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Perry v. State

Court of Appeals of Indiana

July 22, 2014

STEVEN R. PERRY, Appellant-Defendant,
v.
STATE OF INDIANA, Appellee-Plaintiff

APPEAL FROM THE JEFFERSON SUPERIOR COURT. The Honorable Alison T. Frazier, Judge. Cause No. 39D01-1203-FD-332, 39D01-1306-FD-509.

ATTORNEY FOR APPELLANT: R. PATRICK MAGRATH, Alcorn Goering & Sage, LLP, Madison, Indiana.

ATTORNEYS FOR APPELLEE: GREGORY F. ZOELLER, Attorney General of Indiana; CHANDRA K. HEIN, Deputy Attorney General, Indianapolis, Indiana.

ROBB, Judge. RILEY, J., and BRADFORD, J., concur.

OPINION

Page 910

ROBB, Judge

Case Summary and Issue

Steven R. Perry appeals the trial court's denial of his motion for credit time for time spent on electronic monitoring as a drug court program participant. Perry frames the issue as whether Indiana jurisprudence should be modified to adopt a single analysis for awarding credit time for periods of electronic monitoring served regardless of the pretrial or post-conviction status of the defendant. This, rather, is a case of whether the trial court abused its discretion in denying credit time to a person who failed to comply with conditions for participating in a drug court program. Concluding the trial court did not abuse its discretion, we affirm.

Facts and Procedural History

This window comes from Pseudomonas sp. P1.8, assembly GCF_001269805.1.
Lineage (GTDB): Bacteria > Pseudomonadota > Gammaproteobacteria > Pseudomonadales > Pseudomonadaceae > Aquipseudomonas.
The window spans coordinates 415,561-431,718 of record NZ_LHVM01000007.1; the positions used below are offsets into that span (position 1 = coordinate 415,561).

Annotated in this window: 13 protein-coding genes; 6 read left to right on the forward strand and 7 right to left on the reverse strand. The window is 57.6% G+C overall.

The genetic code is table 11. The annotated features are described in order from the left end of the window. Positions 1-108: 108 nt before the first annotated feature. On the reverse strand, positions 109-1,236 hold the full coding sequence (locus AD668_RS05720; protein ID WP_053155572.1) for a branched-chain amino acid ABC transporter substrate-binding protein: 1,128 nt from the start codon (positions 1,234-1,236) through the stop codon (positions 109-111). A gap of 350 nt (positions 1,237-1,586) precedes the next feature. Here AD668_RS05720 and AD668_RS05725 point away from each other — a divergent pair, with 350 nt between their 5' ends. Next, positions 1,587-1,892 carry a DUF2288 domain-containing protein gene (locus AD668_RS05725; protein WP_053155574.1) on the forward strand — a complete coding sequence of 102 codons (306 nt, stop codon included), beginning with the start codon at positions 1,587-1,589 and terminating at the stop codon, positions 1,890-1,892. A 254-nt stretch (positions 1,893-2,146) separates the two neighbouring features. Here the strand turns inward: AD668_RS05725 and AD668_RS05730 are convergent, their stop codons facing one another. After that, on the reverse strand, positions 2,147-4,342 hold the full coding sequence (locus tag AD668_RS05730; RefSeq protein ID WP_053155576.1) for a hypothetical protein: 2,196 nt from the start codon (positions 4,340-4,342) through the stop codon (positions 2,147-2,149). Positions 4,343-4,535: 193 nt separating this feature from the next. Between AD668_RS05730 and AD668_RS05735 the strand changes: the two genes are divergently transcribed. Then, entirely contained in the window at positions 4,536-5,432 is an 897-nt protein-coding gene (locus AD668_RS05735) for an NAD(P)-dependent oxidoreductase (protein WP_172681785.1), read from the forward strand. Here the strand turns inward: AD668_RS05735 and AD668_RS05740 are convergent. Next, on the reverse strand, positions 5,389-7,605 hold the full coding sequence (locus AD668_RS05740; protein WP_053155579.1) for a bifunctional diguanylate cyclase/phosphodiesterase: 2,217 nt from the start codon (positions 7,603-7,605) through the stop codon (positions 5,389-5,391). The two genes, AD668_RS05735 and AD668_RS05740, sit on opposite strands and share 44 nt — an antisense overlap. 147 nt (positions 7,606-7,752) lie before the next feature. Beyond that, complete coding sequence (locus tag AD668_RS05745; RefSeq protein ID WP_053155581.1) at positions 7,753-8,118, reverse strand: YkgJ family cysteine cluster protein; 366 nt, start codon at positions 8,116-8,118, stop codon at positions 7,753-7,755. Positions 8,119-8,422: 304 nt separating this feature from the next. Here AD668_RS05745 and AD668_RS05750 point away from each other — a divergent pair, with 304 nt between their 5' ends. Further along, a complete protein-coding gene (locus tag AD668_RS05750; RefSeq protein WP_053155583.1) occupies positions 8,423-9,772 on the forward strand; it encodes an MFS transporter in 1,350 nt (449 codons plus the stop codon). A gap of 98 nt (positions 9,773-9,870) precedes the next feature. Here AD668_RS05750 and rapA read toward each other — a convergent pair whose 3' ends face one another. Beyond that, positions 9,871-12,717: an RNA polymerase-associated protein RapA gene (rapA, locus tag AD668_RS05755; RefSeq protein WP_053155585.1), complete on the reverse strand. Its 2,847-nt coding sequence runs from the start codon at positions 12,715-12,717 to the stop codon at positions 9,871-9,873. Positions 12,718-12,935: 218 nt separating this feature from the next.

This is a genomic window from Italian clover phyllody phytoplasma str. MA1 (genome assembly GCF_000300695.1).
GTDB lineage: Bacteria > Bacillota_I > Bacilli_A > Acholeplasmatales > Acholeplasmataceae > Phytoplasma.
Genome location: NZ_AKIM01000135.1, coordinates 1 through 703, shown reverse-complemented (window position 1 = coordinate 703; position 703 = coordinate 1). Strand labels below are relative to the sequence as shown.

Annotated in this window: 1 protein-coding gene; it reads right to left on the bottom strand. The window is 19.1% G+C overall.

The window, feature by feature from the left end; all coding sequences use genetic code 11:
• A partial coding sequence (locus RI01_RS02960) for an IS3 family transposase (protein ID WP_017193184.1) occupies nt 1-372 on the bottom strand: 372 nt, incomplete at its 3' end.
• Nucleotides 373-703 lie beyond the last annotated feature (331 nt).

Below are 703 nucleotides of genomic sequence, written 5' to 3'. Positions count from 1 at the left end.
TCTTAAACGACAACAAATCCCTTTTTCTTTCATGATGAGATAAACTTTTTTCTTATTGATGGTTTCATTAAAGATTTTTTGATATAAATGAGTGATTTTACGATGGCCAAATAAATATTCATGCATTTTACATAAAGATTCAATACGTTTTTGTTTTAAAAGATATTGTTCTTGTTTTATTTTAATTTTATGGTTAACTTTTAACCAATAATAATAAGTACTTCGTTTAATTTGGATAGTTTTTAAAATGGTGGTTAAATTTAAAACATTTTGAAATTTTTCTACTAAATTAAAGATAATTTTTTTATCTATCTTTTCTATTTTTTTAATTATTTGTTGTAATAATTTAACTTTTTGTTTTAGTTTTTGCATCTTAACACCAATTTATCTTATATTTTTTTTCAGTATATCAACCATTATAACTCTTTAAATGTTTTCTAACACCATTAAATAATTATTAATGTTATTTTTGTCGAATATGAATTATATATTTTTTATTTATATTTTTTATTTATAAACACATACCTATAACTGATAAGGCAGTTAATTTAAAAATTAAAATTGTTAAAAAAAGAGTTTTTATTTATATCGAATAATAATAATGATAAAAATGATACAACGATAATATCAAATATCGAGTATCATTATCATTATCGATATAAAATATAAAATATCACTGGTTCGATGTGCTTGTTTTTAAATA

On March 19, 2012, Perry was charged with residential entry, a Class D felony, and public intoxication, a Class B misdemeanor. In September 2012, Perry entered into a plea agreement where Perry agreed to plead guilty to both charges. Pursuant to the plea agreement, the court would defer judgment of conviction and sentencing if Perry successfully completed a drug court program. The same day, Perry executed a drug court participation agreement. Over the course of a year, Perry was sanctioned by the drug court three times for violating his participation agreement.[1]

Then, on June 3, 2013, Perry was charged with intimidation, a Class D felony, and resisting law enforcement, a Class A misdemeanor. In September 2013, Perry pleaded guilty to one count of intimidation with a two year sentence, to be fully executed. Perry also admitted to violating the terms of the drug court program and agreed to terminate his participation. As a result of the termination, the court entered a judgment of conviction for residential entry and public intoxication pursuant to the September 2012 plea agreement. The court sentenced Perry to two years for residential entry and 180 days for public intoxication to be served concurrently. Perry requested 127 days of credit time applied to his residential entry and public intoxication sentence for the time he was on electronic monitoring as a condition of the drug court program. The trial court denied this request. Perry filed a motion

Page 911

to correct error based on the denial of the credit time; this motion was ...


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